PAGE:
Graham further states that Ukraine’s accession process to the European Union will prove “long and difficult.” That’s true – EU accession negotiations always are – but he also claims that some EU members might later reconsider their support for Ukraine’s membership because “they are trying to form a sustainable security system that Russia is part of.” Even as gross conjecture, this is ridiculous. Russia’s war of aggression against Ukraine has destroyed the previously existing European security system. His successor will be aimed at defending and containing Russia, not involving it, as evidenced by the decisions of Sweden and Finland to abandon their neutrality and join NATO. At the alliance’s 2023 summit in Vilnius, allies reiterated that Ukraine’s future lies in NATO, and there was significant sentiment among allies (though not consensus) to extend an invitation to Ukraine at that time to join the to join an alliance.

The claim that Ukraine has “made little progress in consolidating democratic rule since it became independent in 1991” does not reflect the Ukraine we know. First, the country has a vibrant civil society. The population showed its support for democracy during the 2004 Orange Revolution, after an attempt to steal the presidential election, and during the Maidan Revolution nine years later.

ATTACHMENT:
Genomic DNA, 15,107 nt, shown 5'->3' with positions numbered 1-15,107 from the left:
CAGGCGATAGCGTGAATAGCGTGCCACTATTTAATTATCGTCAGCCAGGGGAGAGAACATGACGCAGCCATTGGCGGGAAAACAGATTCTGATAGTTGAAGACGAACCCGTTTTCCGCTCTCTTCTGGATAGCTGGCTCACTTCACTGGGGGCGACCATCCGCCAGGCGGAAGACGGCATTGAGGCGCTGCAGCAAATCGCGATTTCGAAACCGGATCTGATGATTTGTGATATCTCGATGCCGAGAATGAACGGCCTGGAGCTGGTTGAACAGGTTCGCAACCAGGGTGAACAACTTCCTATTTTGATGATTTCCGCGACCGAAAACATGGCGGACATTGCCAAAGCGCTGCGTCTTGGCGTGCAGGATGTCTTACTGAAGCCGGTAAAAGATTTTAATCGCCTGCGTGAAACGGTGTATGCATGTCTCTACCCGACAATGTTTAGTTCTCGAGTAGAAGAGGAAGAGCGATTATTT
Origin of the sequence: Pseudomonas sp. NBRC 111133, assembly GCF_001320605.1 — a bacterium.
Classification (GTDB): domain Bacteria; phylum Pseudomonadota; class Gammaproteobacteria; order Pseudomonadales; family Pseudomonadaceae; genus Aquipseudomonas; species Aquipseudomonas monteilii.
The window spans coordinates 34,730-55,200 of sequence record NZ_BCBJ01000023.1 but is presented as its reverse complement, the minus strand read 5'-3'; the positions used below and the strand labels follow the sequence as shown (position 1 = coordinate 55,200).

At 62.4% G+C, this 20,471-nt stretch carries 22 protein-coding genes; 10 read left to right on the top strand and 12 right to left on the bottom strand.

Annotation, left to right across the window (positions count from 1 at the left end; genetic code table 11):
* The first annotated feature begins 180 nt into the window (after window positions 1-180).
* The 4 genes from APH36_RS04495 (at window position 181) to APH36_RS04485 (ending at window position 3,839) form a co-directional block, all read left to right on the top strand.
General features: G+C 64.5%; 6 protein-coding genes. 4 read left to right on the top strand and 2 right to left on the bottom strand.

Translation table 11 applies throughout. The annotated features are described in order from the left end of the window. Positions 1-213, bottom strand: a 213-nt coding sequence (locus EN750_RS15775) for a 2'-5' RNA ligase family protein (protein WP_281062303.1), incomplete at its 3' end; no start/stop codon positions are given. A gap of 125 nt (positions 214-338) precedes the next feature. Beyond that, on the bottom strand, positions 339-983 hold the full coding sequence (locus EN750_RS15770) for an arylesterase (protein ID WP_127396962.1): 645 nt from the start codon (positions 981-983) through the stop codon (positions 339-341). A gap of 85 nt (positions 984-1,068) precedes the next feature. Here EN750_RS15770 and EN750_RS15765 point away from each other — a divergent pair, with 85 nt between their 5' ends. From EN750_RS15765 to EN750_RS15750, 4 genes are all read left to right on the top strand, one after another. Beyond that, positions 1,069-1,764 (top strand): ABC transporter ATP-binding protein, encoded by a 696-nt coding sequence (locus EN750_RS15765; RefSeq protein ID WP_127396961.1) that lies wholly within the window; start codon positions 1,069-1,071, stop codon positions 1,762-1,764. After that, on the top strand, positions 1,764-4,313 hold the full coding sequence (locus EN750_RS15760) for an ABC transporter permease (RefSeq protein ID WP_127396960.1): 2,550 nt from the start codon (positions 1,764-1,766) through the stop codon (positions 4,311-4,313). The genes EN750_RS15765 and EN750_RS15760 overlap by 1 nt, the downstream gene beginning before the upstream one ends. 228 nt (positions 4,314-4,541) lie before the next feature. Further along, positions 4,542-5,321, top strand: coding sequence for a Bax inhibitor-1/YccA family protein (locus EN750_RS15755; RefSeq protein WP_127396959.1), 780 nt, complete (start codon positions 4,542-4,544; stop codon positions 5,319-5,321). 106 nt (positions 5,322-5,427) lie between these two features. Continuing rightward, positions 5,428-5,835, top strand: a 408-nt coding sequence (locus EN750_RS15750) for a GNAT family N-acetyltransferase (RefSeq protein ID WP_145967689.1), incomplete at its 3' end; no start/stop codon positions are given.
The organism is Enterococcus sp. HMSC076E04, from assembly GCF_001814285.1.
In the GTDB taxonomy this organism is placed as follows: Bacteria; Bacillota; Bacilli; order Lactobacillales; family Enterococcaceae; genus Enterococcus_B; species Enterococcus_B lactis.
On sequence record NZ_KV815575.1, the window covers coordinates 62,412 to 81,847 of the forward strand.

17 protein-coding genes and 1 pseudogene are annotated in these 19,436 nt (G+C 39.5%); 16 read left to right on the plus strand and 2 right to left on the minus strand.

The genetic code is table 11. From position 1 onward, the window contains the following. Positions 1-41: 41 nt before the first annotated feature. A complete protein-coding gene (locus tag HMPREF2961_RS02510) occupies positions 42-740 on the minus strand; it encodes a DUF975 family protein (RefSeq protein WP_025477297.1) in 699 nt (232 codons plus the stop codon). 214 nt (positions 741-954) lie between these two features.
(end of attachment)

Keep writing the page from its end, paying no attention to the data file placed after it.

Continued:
Second, Ukraine has held six presidential elections since 1991. The incumbent president has only been re-elected once. The fact that incumbent parties lose elections is a good indicator of democratic health.

Third, it is hardly the case, as Graham claims, that “Freedom House has consistently assessed [Ukraine] if alone ‘partly free.’” Freedom House placed Ukraine in the “free” category for four years after the Orange Revolution. Only after Yanukovych’s election in 2010 did the country revert to ‘partly free’. Although the country remains ‘partly free’ after 2014, no knowledgeable observer would estimate that democracy has not improved in the period 2015-2021 compared to the four previous years. years (even if the improvements were not captured in Freedom House’s methodology). And Freedom House has done just that made clear the reason for the low score since the beginning of 2022:

The large-scale invasion of Ukraine by the Russian military in February 2022 led to a significant deterioration in the political rights and civil liberties enjoyed by Ukrainians. . . . Freedom in the World reports assess the level of political rights and civil liberties in a given geographic area, whether influenced by the state, non-state actors, or foreign powers.